The next dates the Gardens are open for an NGS Open Day are 19th May, 16th June and 15th September, and if you do visit you must not miss the tearoom!

The Palm House had been turned over to a tearoom and as far as I am concerned no garden visit is complete without a cup of tea and a slice of home made cake, so a visit was a must.   There was a scrumptious array of cakes, pastries and the most devilish looking meringues, all of which were made by the people that work at Dunsborough Park including the owner.  I had a slice of her Victoria Sponge which just melted in my mouth, indeed, even Charlotte who claimed not to be a cake eater, helped herself to some of my cake.

Finally, the two tulips that really took my eye were “Shirley”  – photograph at the top of this post – ideal for a cut flower and photographed below  is “Monsella”, a Double Early, ideal for pots and borders.

The tulips will be over for the NGS dates but there is a lot to see in the Dunsborough Park Garden and it is well worth a visit, but ask first if you can use your camera and don’t miss out on the cake!

Garden Foliage Day : 22 April 2012

Here we are almost at the end of April, and time again to take a look at the foliage in the garden.  This last week of torrential showers, has brought absolutely everything on by leaps and bounds.   It is amazing what a good drenching can do for plants and trees alike.    The one drawback to all this rain is that the grass is growing too and my lawn sounds like a sponge when I stand on it, so mowing it out of the question at the moment.

The Aquilegia are really making their presence known all around the garden, with it’s different coloured leaves according to the variety.  There are a couple of almost lime green plants that really stand out but most are the usual green.

I know I have mentioned this before, but I do appear to have a lot of plants in the garden that start with the letter “A”,  this is not intentional at all, it is only when I started to write about them this dawned on me!   To add to the “A” list the Astilbe have spread themselves in the damp north-facing bed down the right handside of the garden.  They are excellent value, because they love this spot and the dried flowers remain upright in the Winter, giving some archtecural height.   Judging by the amount of leaves that have come through this year there is going to be an excellent show of pink feathery flowers.

The hardy geraniums are filling out and at the moment are still neat mounds.   A lady I work with said she uses old wire hanging baskets, placed upside down on her geraniums and it helps keep them neat and tidy.  At just under £1.50 for small wire baskets from Wilkinsons, this definitely an idea I will try this year.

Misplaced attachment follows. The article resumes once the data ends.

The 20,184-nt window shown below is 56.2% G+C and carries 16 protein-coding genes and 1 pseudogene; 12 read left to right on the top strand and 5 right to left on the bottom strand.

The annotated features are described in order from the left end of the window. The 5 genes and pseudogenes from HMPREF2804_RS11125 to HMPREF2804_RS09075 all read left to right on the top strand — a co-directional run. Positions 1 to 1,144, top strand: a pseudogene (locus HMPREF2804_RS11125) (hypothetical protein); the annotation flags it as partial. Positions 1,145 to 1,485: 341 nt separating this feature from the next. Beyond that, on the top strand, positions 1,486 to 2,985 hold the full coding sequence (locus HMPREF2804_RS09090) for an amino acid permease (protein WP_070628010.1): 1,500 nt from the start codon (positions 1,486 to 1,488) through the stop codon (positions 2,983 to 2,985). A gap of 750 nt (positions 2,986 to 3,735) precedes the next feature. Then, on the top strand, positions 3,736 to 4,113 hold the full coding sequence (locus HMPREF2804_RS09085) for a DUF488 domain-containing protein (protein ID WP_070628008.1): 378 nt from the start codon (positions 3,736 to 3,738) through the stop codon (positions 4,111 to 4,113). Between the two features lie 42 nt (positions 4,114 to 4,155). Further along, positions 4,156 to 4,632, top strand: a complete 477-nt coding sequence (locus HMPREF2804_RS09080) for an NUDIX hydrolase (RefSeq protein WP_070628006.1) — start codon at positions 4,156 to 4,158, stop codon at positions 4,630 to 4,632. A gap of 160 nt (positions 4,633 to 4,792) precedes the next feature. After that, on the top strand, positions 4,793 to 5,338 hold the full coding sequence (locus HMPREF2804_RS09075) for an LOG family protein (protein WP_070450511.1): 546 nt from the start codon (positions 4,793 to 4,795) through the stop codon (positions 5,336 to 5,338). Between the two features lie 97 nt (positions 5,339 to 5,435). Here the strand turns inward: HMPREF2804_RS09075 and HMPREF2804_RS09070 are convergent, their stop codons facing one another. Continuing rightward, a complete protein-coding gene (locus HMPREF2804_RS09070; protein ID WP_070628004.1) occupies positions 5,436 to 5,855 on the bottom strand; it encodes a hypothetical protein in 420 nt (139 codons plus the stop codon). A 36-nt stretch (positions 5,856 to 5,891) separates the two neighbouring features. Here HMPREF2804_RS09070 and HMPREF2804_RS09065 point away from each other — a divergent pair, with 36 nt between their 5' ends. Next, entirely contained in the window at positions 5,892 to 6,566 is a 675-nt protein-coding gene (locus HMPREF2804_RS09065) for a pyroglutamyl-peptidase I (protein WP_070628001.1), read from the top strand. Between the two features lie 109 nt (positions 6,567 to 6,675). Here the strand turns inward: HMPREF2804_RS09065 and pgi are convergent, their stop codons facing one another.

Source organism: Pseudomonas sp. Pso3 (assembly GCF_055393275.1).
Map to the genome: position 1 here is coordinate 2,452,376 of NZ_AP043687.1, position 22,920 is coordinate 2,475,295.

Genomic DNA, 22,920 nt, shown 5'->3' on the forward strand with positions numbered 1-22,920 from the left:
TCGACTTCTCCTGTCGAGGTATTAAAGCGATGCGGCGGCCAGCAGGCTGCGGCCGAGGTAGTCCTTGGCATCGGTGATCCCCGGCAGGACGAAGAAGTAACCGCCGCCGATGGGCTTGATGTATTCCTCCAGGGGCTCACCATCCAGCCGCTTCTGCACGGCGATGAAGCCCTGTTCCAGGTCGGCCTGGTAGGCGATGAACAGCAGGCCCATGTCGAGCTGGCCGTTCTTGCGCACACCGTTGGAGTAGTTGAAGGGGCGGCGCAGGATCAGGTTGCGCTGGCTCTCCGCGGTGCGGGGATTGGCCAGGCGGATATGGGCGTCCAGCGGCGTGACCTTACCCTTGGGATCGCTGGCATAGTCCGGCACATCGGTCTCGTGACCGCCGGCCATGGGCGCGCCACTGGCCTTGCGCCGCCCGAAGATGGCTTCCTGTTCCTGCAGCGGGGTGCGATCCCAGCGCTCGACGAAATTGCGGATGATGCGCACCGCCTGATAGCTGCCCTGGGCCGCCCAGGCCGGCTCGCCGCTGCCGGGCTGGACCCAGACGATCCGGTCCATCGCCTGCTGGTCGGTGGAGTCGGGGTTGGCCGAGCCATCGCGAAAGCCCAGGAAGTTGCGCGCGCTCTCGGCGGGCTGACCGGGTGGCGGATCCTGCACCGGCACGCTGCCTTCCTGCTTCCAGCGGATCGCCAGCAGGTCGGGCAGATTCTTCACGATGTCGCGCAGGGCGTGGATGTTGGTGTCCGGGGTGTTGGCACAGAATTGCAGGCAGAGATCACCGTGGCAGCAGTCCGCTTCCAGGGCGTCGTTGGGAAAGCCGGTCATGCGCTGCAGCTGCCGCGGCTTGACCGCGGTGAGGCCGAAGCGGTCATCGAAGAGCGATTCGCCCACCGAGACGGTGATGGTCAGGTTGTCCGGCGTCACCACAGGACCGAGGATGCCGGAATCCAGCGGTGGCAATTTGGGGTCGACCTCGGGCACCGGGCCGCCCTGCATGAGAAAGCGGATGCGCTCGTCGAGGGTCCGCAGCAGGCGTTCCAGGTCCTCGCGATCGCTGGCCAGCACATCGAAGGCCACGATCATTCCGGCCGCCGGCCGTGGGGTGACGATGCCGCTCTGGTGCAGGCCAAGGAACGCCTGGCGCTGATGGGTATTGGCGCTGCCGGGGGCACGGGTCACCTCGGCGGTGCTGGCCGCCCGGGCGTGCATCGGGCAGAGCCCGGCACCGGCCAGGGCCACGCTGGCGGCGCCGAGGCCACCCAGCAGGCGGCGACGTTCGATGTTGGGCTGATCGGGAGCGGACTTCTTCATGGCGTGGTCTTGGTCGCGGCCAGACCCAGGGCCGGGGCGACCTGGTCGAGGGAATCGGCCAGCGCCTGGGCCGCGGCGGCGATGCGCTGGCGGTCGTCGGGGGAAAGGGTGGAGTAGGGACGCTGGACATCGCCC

I need to keep an eye on the Geraniums (Cranesbill) in the bottom bed because they are going to choke the Astrantia if I am not careful.   Just behind the Astrantia, the Agapanthus are looking in good form, having made it through another Winter and at the back of the border is a Ballerina Rose – this is a very pretty rose with hydrangea type flowerheads.   I love the variety of green tones in the bed at the moment.

I have a feeling that this year is going to be a really good one for the Peony in the side bed, it now is so thick with leaves I am having to add extra support.   I am sure it is so very advanced because I covered it through the Winter with a cloche, the peony in the bottom bed is only just now sending up long shoots.  I love the pinkish hue to the leaves and the almost burgundy edging they have.

The Fennel is now about a foot high and will eventually reach about 6 foot, I love how the new leaves look fluffy and soft, like miniature pine trees.

I thought I had lost a number of my lavender bushes but this little one was having none of it, and to prove me wrong is producing lots and lots of new leaves, so I will only have a couple to replace this year.

The Hostas are particularly slow in making an appearance this year but hopefully in May there will be a good show for the next Garden Bloggers Foliage Day.

Thank you Christina from Creating My Own Garden of the Hesperides who hosts this monthly meme.   Please hop over to her blog and take a look at lots of foliage posts.  It is always so interesting to see what is happening in gardens all around the World.